In the Egyptian case, the movie brings in a guy and introduces him to us as “a leader of the Egyptian revolution.” I personally have never heard of the guy, but you had to believe that he is the leader of the revolution. This Egyptian “leader” said: “yes, Sharp inspired the Egyptian revolution”.

The Syrian guy, Ussama Munajjid, was even funnier. He lives in London but the film introduced him as a  “leader” of the Syrian revolution. We saw him in his office uploading footage from cameras that he “had placed” all over the country, as the film alleges. If this guy’s testimonial was not enough, he was flown to Boston to be filmed while listening to Sharp’s advice.

It is not difficult to mock the writings of Sharp. His instructions for revolution are too basic and common-sensical to be credited to Sharp. The film even suggests that he was behind the idea of beating pots and pans in Serbia, when Latin Americans have engaged in this form of protests for decades, long before Sharp’s books were translated (at his own initiative) to Spanish.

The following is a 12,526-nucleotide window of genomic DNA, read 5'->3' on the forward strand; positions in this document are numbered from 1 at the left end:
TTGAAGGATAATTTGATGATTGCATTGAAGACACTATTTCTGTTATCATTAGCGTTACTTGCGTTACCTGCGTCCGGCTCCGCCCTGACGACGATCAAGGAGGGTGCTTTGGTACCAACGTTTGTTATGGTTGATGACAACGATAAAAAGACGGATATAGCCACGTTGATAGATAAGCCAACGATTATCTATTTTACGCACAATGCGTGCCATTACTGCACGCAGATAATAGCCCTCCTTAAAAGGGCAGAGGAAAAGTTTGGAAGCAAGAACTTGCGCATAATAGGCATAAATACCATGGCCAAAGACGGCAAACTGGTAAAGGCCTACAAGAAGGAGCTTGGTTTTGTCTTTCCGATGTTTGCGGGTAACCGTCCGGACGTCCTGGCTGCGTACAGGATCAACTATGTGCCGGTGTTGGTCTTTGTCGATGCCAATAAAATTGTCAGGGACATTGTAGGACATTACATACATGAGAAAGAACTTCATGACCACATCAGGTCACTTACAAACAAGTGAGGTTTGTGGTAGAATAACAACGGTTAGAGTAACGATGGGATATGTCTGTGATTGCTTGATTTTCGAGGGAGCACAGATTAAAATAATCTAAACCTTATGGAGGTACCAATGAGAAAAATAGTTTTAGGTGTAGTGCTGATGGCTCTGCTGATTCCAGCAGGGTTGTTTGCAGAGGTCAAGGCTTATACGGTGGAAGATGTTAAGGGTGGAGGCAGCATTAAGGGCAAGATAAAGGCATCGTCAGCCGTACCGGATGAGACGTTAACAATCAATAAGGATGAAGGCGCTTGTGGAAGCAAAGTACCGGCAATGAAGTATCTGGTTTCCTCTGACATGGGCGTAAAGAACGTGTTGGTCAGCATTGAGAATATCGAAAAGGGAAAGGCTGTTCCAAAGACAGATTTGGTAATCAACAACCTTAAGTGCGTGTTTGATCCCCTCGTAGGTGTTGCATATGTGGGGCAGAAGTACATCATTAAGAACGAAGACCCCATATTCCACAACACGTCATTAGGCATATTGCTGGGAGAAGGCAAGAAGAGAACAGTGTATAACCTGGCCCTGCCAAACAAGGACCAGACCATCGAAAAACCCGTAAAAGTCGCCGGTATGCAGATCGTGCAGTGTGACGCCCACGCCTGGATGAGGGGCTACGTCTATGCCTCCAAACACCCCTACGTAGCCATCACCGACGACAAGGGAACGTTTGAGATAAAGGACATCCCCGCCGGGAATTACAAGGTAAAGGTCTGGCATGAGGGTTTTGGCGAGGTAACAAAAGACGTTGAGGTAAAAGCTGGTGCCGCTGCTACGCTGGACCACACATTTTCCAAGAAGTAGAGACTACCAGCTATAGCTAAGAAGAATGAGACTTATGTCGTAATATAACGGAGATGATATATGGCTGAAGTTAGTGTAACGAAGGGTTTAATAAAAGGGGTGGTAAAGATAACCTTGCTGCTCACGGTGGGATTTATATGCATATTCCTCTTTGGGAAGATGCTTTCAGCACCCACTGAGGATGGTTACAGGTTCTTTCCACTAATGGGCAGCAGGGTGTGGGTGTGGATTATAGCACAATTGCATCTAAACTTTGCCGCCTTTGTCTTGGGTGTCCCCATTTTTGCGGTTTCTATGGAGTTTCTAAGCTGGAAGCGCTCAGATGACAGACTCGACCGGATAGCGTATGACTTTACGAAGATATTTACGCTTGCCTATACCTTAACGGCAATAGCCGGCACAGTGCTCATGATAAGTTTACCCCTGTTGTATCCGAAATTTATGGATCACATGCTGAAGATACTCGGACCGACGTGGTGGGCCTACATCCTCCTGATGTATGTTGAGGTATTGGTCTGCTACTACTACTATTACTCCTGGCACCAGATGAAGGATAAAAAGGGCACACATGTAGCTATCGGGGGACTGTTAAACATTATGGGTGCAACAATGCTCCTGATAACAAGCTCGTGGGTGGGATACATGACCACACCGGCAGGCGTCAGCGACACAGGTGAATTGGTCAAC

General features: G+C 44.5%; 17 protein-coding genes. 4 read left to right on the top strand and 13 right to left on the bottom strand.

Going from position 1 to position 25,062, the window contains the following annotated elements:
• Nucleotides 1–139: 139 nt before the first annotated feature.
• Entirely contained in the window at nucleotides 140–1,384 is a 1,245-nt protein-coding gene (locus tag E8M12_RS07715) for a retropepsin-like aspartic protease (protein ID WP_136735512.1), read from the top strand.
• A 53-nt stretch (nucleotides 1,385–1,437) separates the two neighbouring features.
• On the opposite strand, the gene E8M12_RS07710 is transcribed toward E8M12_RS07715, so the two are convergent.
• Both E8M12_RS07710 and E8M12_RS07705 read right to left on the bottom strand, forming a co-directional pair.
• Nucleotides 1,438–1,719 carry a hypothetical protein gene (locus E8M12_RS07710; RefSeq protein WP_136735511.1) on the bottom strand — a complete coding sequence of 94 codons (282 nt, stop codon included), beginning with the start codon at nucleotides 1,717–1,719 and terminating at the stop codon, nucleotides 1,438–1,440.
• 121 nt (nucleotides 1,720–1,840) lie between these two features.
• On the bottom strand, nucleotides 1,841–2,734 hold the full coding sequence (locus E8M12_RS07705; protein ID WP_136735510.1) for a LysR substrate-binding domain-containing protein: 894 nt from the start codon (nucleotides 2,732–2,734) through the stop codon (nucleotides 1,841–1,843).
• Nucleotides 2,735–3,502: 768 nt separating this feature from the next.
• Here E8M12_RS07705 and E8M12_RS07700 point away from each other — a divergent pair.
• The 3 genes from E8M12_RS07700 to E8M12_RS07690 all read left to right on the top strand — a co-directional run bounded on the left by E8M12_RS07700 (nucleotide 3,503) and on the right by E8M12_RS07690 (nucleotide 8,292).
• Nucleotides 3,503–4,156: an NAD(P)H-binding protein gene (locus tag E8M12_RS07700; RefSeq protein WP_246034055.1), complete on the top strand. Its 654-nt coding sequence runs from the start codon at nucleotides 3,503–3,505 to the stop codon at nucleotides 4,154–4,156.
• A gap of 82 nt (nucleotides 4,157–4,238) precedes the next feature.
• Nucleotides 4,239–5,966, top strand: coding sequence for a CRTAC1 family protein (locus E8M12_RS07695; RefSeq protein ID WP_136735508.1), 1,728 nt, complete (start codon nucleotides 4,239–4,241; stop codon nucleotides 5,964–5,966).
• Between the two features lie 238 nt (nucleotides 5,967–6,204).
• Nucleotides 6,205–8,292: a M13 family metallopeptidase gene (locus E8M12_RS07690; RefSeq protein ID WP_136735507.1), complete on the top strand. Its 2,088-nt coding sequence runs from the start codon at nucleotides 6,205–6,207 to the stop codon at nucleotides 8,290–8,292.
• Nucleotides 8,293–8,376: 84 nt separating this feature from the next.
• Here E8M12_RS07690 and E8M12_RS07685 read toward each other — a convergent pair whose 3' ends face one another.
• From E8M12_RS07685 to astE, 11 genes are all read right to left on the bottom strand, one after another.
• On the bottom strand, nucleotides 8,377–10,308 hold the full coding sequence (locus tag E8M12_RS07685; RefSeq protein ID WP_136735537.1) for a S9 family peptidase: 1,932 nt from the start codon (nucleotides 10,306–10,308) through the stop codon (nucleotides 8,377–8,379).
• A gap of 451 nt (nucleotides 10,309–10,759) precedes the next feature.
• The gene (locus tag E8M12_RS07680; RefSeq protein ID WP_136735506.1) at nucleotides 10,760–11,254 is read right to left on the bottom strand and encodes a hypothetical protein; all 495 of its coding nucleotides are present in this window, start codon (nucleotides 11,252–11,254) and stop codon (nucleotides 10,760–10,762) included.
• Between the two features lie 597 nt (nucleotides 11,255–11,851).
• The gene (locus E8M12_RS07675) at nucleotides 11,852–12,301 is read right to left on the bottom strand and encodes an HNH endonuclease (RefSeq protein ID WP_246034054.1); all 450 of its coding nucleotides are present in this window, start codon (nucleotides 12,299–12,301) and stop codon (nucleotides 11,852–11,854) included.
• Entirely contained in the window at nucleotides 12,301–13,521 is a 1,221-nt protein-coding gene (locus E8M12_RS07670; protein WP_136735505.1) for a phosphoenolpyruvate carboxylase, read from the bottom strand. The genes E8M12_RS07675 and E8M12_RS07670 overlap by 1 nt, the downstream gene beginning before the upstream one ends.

Sharp suggests that protesters should wave flags, as if they did not think of that prior to the publication of Sharp’s books!

The message of Sharp in the film is condescending and patronizing, although his firm belief in his own international influence has a tinge of self-delusion. He believes that he — the White Man — alone knows what is the best course of action for people around the world. He preaches to Arabs that they were wrong in insisting on the resignation of the leader: he urges that the downfall of the government be stressed instead, as if Arab popular chants did not aim at that.

Sharp (or his one Egyptian fan in the film) may have not heard of the nine bombings of the Egyptian pipeline to Israel. That was not in any of Sharp’s books.” End of quote


adonis49

adonis49

adonis49

December 2011